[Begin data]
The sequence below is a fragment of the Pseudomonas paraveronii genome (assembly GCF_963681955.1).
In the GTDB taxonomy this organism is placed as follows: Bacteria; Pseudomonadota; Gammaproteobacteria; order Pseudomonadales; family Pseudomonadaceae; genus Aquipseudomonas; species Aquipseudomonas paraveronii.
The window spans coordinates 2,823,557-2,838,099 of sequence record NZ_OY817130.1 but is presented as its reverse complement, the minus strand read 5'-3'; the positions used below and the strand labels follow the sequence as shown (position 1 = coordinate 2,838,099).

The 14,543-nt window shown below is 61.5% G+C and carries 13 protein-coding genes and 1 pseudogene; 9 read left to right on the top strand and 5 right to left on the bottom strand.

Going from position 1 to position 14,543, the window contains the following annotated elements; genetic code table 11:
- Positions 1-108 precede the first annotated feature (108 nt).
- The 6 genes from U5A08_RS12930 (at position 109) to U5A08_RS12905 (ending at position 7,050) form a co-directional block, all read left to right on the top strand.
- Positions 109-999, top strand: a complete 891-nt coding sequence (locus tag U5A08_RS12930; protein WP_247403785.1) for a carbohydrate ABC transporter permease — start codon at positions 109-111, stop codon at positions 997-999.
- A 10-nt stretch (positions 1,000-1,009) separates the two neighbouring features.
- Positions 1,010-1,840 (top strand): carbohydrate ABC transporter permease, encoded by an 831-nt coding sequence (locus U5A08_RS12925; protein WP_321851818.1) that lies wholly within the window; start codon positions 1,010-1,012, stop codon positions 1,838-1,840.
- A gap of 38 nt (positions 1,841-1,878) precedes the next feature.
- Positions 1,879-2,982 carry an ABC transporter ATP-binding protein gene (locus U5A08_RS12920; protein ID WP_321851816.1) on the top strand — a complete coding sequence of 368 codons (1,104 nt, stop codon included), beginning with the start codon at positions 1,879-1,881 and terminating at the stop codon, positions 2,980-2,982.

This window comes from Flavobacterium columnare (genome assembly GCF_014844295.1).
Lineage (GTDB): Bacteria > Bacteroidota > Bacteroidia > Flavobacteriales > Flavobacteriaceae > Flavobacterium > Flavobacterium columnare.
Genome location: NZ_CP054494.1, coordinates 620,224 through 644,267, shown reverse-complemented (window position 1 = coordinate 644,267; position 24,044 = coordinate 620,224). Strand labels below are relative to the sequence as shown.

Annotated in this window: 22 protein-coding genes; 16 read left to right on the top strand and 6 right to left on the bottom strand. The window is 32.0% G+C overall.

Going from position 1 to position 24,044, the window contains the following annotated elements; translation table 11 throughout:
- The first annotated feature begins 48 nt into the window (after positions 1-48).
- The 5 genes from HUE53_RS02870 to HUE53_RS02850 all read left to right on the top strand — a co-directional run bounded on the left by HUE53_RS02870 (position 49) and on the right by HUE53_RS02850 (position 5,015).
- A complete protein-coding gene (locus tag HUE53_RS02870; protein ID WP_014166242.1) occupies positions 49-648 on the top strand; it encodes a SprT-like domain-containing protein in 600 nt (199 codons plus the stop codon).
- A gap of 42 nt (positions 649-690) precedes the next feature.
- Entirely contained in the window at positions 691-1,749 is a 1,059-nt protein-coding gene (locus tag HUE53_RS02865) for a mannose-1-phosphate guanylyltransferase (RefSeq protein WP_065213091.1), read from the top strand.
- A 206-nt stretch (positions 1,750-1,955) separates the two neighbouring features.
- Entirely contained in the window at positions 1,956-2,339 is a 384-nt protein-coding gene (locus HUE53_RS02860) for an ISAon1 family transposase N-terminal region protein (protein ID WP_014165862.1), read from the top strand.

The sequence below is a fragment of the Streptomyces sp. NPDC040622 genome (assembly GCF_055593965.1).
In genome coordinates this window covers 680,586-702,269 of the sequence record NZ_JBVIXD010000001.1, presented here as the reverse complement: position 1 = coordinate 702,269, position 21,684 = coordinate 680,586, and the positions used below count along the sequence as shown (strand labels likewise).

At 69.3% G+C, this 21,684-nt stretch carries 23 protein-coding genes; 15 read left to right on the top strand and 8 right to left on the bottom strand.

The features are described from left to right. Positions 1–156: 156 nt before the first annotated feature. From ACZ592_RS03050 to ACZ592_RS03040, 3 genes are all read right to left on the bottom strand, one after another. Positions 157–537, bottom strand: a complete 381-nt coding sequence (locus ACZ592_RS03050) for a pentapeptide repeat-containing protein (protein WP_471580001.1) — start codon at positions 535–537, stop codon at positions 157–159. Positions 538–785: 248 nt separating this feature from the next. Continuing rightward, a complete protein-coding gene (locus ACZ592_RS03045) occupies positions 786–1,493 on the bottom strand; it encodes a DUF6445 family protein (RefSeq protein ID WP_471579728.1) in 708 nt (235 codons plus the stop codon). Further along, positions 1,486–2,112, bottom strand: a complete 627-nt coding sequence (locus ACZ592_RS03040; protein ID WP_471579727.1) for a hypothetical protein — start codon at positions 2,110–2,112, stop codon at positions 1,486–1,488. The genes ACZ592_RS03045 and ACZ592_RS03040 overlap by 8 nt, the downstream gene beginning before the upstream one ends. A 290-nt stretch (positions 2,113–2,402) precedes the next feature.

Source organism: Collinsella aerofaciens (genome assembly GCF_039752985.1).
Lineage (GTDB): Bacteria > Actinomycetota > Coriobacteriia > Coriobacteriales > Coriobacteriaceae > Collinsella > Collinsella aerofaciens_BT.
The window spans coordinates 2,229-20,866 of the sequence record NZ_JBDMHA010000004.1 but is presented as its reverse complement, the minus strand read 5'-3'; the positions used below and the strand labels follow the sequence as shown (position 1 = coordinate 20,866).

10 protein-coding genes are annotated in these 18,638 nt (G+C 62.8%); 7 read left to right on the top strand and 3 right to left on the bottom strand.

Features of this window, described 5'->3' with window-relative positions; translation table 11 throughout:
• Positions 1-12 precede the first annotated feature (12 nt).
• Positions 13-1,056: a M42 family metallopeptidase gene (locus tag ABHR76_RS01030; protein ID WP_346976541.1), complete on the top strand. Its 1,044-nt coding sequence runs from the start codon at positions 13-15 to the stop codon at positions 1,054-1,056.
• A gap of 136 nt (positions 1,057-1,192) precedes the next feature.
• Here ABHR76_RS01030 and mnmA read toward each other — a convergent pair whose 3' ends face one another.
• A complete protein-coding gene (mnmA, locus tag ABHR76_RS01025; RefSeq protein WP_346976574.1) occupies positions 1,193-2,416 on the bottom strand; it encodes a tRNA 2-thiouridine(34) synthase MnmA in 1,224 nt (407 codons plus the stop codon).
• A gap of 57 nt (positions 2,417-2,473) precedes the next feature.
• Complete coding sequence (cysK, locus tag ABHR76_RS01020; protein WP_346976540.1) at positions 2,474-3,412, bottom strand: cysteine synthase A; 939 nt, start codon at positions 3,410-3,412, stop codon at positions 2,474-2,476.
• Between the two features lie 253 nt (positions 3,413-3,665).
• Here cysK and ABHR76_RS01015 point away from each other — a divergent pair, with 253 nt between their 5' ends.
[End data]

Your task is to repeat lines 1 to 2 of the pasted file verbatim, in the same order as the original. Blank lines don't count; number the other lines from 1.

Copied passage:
The sequence below is a fragment of the Pseudomonas paraveronii genome (assembly GCF_963681955.1).
In the GTDB taxonomy this organism is placed as follows: Bacteria; Pseudomonadota; Gammaproteobacteria; order Pseudomonadales; family Pseudomonadaceae; genus Aquipseudomonas; species Aquipseudomonas paraveronii.